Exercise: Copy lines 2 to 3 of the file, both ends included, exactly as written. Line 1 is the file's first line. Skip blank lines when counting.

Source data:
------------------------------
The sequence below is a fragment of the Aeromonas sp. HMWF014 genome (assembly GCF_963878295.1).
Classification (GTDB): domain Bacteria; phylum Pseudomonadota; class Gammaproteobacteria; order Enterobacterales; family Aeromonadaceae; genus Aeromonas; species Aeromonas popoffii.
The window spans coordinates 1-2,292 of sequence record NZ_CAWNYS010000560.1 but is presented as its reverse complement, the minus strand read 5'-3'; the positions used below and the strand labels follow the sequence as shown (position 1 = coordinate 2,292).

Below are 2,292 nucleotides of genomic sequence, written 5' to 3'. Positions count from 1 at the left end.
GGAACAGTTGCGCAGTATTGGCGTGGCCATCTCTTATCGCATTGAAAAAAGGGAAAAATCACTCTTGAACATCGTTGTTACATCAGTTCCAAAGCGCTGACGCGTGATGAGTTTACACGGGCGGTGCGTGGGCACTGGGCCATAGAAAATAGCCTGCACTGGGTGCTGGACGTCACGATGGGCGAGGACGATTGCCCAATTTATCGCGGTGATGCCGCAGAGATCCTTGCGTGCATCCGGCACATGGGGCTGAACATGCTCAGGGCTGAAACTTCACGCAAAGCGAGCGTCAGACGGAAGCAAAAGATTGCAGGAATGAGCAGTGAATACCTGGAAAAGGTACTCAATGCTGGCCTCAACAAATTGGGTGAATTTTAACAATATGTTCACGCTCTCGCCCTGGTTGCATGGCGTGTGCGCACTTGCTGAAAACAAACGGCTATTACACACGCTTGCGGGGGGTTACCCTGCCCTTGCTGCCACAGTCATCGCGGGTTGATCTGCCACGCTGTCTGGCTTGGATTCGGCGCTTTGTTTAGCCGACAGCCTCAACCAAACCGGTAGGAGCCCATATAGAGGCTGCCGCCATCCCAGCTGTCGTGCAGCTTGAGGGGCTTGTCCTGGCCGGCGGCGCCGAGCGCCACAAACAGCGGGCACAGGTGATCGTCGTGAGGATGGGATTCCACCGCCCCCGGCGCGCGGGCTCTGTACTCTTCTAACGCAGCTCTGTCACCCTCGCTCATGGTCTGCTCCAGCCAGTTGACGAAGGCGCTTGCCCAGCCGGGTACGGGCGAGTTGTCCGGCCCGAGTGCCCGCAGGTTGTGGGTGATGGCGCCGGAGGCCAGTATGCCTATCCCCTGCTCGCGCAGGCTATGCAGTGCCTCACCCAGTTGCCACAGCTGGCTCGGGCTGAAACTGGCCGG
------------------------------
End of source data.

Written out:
Classification (GTDB): domain Bacteria; phylum Pseudomonadota; class Gammaproteobacteria; order Enterobacterales; family Aeromonadaceae; genus Aeromonas; species Aeromonas popoffii.
The window spans coordinates 1-2,292 of sequence record NZ_CAWNYS010000560.1 but is presented as its reverse complement, the minus strand read 5'-3'; the positions used below and the strand labels follow the sequence as shown (position 1 = coordinate 2,292).